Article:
Sharing screenshots of mobile tickets can be a security concern. “Say you’re a corporate client, and you’ve bought 200 tickets. But who are these 200 tickets going to be distributed to? Who will be the end-user? That’s why a physical ticket is preferred,” said the first senior sports management executive. “E-tickets are common abroad because their ticketing agencies have more control over piracy and duplication.”
Most of the cricket stadiums in India also don’t have the infrastructure to facilitate completely online tickets, the executive added. “They only have turnstiles where you need a paper ticket to be inserted in order for the gate to open. Only Ahmedabad, Lucknow, and a couple of other venues have the infrastructure where you can scan a mobile ticket at the turnstiles. Upgrading the older infrastructure comes at a huge cost—in crores. I don’t think any of the state associations are in a position to spend that kind of money to do it.”
On that note, during the 2023 IPL, I had attended a match in Chennai, where a mobile ticket was sufficient. The ticketing agency, Paytm Insider, had personnel stationed at the turnstiles who were manually scanning mobile tickets. However, the first senior sports management executive said this isn’t the most optimal way to do it.
“For e-tickets, the turnstiles should have a combined server that can get the attendance data of the complete stadium in real time. This data—how many people have entered from which gate, and which seating zone has how many spectators—is crucial in terms of emergency evacuations and contingency plans. The limitation of a hand-held scanning device is that its data is restricted to one gate. Collating the data from all gates manually will take 20-30 minutes, which isn’t good enough.”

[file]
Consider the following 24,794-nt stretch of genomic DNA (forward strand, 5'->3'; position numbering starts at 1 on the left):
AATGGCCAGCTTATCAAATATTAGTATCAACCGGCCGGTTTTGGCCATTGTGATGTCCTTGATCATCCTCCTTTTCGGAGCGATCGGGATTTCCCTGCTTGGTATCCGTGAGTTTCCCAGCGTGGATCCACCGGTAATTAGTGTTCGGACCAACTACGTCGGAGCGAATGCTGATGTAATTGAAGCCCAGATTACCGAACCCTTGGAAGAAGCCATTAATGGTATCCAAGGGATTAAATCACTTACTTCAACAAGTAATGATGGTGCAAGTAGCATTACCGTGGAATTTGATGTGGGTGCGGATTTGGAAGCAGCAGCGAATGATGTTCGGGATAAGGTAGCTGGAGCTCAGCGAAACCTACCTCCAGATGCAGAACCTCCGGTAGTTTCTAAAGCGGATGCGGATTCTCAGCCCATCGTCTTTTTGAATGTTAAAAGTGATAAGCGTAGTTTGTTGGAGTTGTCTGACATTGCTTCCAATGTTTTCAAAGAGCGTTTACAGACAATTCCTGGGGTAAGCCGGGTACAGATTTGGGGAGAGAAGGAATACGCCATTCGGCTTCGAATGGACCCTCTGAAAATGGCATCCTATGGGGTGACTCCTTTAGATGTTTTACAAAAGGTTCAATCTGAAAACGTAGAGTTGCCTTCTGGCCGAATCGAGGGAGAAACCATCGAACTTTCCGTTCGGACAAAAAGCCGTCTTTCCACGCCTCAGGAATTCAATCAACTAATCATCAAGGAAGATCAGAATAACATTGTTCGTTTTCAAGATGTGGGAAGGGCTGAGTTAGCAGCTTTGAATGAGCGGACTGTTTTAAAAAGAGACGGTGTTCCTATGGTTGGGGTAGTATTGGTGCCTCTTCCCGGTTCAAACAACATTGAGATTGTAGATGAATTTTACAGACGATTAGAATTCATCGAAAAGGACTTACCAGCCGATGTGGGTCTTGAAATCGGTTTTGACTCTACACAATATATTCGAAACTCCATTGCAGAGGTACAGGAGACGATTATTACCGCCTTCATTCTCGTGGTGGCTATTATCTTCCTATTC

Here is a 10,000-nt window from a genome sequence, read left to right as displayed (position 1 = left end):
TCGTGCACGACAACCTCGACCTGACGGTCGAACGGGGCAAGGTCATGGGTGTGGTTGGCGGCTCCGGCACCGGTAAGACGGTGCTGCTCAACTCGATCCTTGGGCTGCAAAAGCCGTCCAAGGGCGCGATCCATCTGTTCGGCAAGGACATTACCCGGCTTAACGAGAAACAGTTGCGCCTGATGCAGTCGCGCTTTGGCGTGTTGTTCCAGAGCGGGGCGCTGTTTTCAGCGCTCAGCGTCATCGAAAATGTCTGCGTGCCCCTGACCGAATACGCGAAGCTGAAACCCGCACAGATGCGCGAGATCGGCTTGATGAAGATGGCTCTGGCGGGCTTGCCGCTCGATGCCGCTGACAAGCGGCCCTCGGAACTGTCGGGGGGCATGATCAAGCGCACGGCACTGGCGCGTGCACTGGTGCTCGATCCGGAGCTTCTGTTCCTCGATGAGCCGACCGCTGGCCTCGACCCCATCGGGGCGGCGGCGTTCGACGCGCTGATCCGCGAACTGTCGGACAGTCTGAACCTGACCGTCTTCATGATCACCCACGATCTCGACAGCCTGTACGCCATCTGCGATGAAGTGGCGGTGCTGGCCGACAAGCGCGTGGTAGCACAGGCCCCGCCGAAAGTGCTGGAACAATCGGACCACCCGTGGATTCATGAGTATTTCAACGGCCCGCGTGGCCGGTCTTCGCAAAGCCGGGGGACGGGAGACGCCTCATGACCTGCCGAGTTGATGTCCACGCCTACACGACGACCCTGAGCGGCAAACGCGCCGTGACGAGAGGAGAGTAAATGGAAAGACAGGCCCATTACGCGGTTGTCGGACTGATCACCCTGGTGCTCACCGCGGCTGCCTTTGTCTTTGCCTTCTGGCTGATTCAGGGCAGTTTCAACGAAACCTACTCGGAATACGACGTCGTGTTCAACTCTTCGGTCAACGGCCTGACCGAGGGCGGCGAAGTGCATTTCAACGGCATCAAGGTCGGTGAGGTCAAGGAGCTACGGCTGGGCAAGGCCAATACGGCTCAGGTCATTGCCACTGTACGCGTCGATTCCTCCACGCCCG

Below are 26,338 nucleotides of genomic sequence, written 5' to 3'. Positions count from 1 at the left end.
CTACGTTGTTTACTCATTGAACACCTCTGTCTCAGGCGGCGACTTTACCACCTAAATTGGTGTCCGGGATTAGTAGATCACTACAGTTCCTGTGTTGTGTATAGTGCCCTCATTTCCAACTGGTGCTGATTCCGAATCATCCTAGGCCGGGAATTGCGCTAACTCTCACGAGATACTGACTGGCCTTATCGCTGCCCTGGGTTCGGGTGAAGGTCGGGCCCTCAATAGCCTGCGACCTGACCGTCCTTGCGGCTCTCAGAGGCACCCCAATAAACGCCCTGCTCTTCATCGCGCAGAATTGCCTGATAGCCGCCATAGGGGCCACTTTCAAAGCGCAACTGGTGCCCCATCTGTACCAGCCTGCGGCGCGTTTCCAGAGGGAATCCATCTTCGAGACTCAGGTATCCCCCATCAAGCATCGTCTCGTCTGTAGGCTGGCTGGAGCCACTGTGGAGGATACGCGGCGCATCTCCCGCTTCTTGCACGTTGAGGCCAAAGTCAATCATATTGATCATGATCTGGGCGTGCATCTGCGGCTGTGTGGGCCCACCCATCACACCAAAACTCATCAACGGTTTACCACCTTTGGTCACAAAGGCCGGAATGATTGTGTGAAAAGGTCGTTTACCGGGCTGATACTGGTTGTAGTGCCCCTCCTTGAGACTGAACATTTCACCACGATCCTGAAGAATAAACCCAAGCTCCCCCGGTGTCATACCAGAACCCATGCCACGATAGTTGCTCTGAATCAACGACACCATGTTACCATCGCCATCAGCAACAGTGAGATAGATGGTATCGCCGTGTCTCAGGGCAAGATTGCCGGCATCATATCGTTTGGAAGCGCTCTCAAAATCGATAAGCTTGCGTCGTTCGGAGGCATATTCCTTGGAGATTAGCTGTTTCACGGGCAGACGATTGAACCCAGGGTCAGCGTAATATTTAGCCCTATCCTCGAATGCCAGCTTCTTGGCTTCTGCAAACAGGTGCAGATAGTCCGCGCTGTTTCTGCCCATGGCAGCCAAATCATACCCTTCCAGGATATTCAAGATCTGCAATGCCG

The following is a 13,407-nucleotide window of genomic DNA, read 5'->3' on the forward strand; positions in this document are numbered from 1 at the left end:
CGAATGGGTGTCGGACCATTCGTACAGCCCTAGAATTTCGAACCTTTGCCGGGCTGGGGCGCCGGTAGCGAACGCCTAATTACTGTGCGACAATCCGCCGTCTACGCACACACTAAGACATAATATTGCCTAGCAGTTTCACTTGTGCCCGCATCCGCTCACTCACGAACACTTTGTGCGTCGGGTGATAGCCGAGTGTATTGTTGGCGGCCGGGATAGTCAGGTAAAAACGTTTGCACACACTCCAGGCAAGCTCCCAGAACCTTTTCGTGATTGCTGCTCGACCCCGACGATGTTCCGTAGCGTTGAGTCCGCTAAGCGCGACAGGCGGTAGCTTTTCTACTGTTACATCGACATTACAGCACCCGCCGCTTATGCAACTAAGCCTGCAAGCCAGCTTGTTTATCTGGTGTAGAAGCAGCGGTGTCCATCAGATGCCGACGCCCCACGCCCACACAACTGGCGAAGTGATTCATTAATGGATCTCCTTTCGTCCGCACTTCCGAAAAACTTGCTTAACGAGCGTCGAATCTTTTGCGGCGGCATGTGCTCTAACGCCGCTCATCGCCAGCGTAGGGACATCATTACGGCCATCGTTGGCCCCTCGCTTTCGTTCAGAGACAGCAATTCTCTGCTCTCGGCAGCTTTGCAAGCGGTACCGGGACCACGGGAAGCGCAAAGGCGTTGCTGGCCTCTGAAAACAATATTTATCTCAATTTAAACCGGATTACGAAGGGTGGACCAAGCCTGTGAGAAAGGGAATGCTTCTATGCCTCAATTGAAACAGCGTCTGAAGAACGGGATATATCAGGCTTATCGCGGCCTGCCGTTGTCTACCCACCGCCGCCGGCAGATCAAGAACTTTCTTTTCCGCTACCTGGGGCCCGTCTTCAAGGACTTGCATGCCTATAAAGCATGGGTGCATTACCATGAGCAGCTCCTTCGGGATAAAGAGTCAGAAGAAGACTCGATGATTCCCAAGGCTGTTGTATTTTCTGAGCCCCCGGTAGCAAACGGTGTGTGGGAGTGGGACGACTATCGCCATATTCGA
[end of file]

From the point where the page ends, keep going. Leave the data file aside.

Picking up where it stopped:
Whatever the reasons, it’s rather unfortunate that a cricket board that earned revenue of ₹27,411 crore ($3.3 billion) over five years (FY18-22) cannot figure out an efficient way to sell match tickets. Or, as the second sports management executive puts it, the BCCI’s financial success, a substantial part of which is down to media rights sales, is probably the reason why it doesn’t care much about match-going fans. “In the end, it’s all a function of how much fan engagement you want, how many tickets you want to sell and how much revenue you want to generate. Do you think the BCCI needs any more revenue?” the executive said, laughing.
After all, the BCCI knows that come rain, hail, or sunshine, millions of Indians will queue up to buy tickets to go see their heroes in action, no matter how mismanaged the sales process is. According to reports, tickets for the India-Pakistan match in Ahmedabad are selling for as high as ₹56 lakh ($67,400) in the resale market. Sky-high hotel and flight prices are also no bar. The Captable reported that the demand for charter flights to travel for the match is also booming.